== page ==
"A prickly fellow," Callender observed as the Englishman stormed off. "If he writes as vividly as he speaks, he'll do well."
"Not in Philadelphia. King George is seen here to be a great villain."
"As well he is, but you Americans are free of his despotism. We Scots are not."
The oldest boy looked up between spoonsful and asked, "You suppose the big man never lied, not once?"
"Let me tell you a story, boys." Callender leaned back in his chair and looked at the high ceiling of the barn near the docks, the crowd now thinning out after the passengers had debarked. "Charles the Second of England had an unruly horse. He proposed to give the horse away to any one of his courtiers who could tell the greatest lie."
The children and their mother stopped eating to listen, as did Beckley. "During the competition among the members of the King's court," the Scot continued, "a country fellow came into the castle, for Charles was quite accessible. The man was told of the King's challenge and invited to furnish the biggest lie he could think of. 'May it please Your Majesty,' the man said, all offended, 'I never told a lie in my life.' And the King said, 'Give that man the horse! For that is the greatest lie that any man can tell.' "
The boys all laughed and banged their spoons. John Beckley reckoned that was the sort of anecdote that would register with readers of popular pamphlets like Tom Paine's. "I know a family with rooms to let, Callender. We'll take your wife and sons there, and then I want you to meet a printer friend on South Market Street. Matt Carey's an Irishman, a good red republican from Dublin doing a new edition of Guthrie's Geographical Grammar, in installments. Maybe you could do a section. Ask for twelve dollars a week, or two dollars a printed page. That's the going rate, and it's a start."
"Why are you doing this for me, may I ask?"
"Writers are needed for the anti-Federalist cause. There may come a day when you'll want to help us."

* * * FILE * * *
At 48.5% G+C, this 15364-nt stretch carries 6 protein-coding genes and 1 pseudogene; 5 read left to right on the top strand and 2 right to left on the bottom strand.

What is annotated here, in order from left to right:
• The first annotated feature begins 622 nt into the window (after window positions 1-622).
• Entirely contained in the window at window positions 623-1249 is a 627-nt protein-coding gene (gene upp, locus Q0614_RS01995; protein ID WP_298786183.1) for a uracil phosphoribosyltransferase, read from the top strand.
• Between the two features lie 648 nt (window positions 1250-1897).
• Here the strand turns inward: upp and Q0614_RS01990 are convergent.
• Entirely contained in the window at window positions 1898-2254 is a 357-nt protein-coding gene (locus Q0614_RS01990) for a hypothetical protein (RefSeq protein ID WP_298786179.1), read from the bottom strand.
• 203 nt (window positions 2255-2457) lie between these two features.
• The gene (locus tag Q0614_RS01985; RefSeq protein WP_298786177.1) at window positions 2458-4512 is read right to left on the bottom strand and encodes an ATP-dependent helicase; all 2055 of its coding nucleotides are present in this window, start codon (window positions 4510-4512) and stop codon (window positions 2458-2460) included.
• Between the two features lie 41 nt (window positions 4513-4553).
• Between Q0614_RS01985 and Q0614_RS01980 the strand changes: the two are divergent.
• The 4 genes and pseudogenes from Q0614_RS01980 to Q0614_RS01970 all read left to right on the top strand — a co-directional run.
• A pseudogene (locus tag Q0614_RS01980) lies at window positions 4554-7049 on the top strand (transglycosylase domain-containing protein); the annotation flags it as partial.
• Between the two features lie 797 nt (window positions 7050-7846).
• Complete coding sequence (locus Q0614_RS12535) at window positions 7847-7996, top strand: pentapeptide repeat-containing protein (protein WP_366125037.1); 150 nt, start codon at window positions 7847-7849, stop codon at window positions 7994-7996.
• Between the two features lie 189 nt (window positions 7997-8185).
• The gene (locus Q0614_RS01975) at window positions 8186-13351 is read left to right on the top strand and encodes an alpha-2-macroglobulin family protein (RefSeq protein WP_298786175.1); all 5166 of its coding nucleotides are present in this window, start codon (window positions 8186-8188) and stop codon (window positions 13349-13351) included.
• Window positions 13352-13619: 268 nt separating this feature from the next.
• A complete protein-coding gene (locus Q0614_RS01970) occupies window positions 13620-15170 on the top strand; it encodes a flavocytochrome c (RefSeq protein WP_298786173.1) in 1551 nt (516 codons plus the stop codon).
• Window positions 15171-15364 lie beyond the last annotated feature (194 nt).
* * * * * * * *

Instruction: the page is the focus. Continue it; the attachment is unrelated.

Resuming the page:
Copyright © 2000 by The Cobbett Corporation
Meet the Author
William Safire has for the past quarter century written a twice-weekly political column for The New York Times, for which he was awarded a Pulitzer Prize. In addition, as the word maven in the Sunday New York Times Magazine, he is the most widely read writer on the subject of the English language. A former speechwriter in the Nixon White House, he is the author of twenty-four books, including Safire's New Political Dictionary, the speech anthology Lend Me Your Ears, and the bestselling historical novel about Lincoln and the Emancipation Proclamation, Freedom.
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Mr. Safire magnificently intertwines reality with fiction in this extremely laudable and highly readable novel concerning this country's Founding Fathers and their relationships with various 'scandalmongers.' Safire's work is entrancing while mingling historical fact and quote with fictional scenes and events to position the reader in that 'world' 200 years past.
Safire has done his homework and given us a novel rich in intrigue and scandal. I loved it!
This is our book club selection for the 1st meeting of the upcoming season. It is very good, very detailed and very interesting. I have learned alot while reading it and reconfirmed other things I had forgotten.